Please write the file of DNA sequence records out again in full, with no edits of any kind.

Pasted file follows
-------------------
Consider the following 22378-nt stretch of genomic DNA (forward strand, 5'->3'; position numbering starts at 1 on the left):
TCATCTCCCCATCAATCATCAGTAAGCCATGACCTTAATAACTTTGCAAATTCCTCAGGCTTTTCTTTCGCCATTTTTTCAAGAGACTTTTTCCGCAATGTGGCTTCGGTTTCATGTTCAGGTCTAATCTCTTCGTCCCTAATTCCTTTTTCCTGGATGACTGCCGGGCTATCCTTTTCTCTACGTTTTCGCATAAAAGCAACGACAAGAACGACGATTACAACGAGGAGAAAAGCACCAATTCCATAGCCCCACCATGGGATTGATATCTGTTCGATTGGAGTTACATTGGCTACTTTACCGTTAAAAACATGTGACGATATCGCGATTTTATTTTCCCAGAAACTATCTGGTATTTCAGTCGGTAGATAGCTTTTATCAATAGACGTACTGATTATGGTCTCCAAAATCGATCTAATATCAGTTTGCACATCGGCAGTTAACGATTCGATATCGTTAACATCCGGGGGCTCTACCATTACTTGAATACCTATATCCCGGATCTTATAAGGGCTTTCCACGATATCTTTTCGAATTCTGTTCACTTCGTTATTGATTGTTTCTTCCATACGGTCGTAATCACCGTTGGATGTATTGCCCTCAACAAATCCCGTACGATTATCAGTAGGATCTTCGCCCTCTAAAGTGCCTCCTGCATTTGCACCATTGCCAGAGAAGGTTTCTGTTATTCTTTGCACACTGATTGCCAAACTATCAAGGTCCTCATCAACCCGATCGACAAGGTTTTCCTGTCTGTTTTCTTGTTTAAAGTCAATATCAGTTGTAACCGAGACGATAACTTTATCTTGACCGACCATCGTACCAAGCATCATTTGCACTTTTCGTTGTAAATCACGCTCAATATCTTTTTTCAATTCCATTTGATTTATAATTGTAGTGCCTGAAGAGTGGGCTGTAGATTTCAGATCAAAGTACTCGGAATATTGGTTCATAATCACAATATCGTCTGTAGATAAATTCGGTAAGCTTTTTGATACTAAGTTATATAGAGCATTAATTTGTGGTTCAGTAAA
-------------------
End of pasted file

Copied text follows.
Consider the following 22378-nt stretch of genomic DNA (forward strand, 5'->3'; position numbering starts at 1 on the left):
TCATCTCCCCATCAATCATCAGTAAGCCATGACCTTAATAACTTTGCAAATTCCTCAGGCTTTTCTTTCGCCATTTTTTCAAGAGACTTTTTCCGCAATGTGGCTTCGGTTTCATGTTCAGGTCTAATCTCTTCGTCCCTAATTCCTTTTTCCTGGATGACTGCCGGGCTATCCTTTTCTCTACGTTTTCGCATAAAAGCAACGACAAGAACGACGATTACAACGAGGAGAAAAGCACCAATTCCATAGCCCCACCATGGGATTGATATCTGTTCGATTGGAGTTACATTGGCTACTTTACCGTTAAAAACATGTGACGATATCGCGATTTTATTTTCCCAGAAACTATCTGGTATTTCAGTCGGTAGATAGCTTTTATCAATAGACGTACTGATTATGGTCTCCAAAATCGATCTAATATCAGTTTGCACATCGGCAGTTAACGATTCGATATCGTTAACATCCGGGGGCTCTACCATTACTTGAATACCTATATCCCGGATCTTATAAGGGCTTTCCACGATATCTTTTCGAATTCTGTTCACTTCGTTATTGATTGTTTCTTCCATACGGTCGTAATCACCGTTGGATGTATTGCCCTCAACAAATCCCGTACGATTATCAGTAGGATCTTCGCCCTCTAAAGTGCCTCCTGCATTTGCACCATTGCCAGAGAAGGTTTCTGTTATTCTTTGCACACTGATTGCCAAACTATCAAGGTCCTCATCAACCCGATCGACAAGGTTTTCCTGTCTGTTTTCTTGTTTAAAGTCAATATCAGTTGTAACCGAGACGATAACTTTATCTTGACCGACCATCGTACCAAGCATCATTTGCACTTTTCGTTGTAAATCACGCTCAATATCTTTTTTCAATTCCATTTGATTTATAATTGTAGTGCCTGAAGAGTGGGCTGTAGATTTCAGATCAAAGTACTCGGAATATTGGTTCATAATCACAATATCGTCTGTAGATAAATTCGGTAAGCTTTTTGATACTAAGTTATATAGAGCATTAATTTGTGGTTCAGTAAA